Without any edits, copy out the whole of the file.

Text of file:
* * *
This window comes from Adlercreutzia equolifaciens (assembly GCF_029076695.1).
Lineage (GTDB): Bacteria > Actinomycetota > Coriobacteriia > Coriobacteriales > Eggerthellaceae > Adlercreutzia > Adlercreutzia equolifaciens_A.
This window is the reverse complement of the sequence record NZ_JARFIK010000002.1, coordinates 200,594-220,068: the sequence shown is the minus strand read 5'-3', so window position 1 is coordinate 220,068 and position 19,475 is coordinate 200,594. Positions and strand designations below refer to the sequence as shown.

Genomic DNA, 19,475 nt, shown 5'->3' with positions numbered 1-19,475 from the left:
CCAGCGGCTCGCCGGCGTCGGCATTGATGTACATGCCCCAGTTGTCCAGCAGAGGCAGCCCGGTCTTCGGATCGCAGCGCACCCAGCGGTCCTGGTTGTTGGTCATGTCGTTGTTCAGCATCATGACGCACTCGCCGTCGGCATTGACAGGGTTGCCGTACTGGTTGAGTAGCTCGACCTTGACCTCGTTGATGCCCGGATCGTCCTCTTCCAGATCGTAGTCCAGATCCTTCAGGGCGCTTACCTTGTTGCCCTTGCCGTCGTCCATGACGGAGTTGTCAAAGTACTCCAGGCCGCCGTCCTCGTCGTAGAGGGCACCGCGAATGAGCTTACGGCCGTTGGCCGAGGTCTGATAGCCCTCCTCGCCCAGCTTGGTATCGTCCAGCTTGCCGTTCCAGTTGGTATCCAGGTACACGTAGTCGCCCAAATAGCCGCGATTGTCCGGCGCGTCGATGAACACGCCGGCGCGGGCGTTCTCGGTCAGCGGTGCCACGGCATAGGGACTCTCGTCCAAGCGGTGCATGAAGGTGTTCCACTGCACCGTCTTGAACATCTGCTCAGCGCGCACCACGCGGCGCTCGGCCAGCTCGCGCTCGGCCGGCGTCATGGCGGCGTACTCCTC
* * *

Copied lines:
This window comes from Adlercreutzia equolifaciens (assembly GCF_029076695.1).
Lineage (GTDB): Bacteria > Actinomycetota > Coriobacteriia > Coriobacteriales > Eggerthellaceae > Adlercreutzia > Adlercreutzia equolifaciens_A.
This window is the reverse complement of the sequence record NZ_JARFIK010000002.1, coordinates 200,594-220,068: the sequence shown is the minus strand read 5'-3', so window position 1 is coordinate 220,068 and position 19,475 is coordinate 200,594. Positions and strand designations below refer to the sequence as shown.

Genomic DNA, 19,475 nt, shown 5'->3' with positions numbered 1-19,475 from the left:
CCAGCGGCTCGCCGGCGTCGGCATTGATGTACATGCCCCAGTTGTCCAGCAGAGGCAGCCCGGTCTTCGGATCGCAGCGCACCCAGCGGTCCTGGTTGTTGGTCATGTCGTTGTTCAGCATCATGACGCACTCGCCGTCGGCATTGACAGGGTTGCCGTACTGGTTGAGTAGCTCGACCTTGACCTCGTTGATGCCCGGATCGTCCTCTTCCAGATCGTAGTCCAGATCCTTCAGGGCGCTTACCTTGTTGCCCTTGCCGTCGTCCATGACGGAGTTGTCAAAGTACTCCAGGCCGCCGTCCTCGTCGTAGAGGGCACCGCGAATGAGCTTACGGCCGTTGGCCGAGGTCTGATAGCCCTCCTCGCCCAGCTTGGTATCGTCCAGCTTGCCGTTCCAGTTGGTATCCAGGTACACGTAGTCGCCCAAATAGCCGCGATTGTCCGGCGCGTCGATGAACACGCCGGCGCGGGCGTTCTCGGTCAGCGGTGCCACGGCATAGGGACTCTCGTCCAAGCGGTGCATGAAGGTGTTCCACTGCACCGTCTTGAACATCTGCTCAGCGCGCACCACGCGGCGCTCGGCCAGCTCGCGCTCGGCCGGCGTCATGGCGGCGTACTCCTC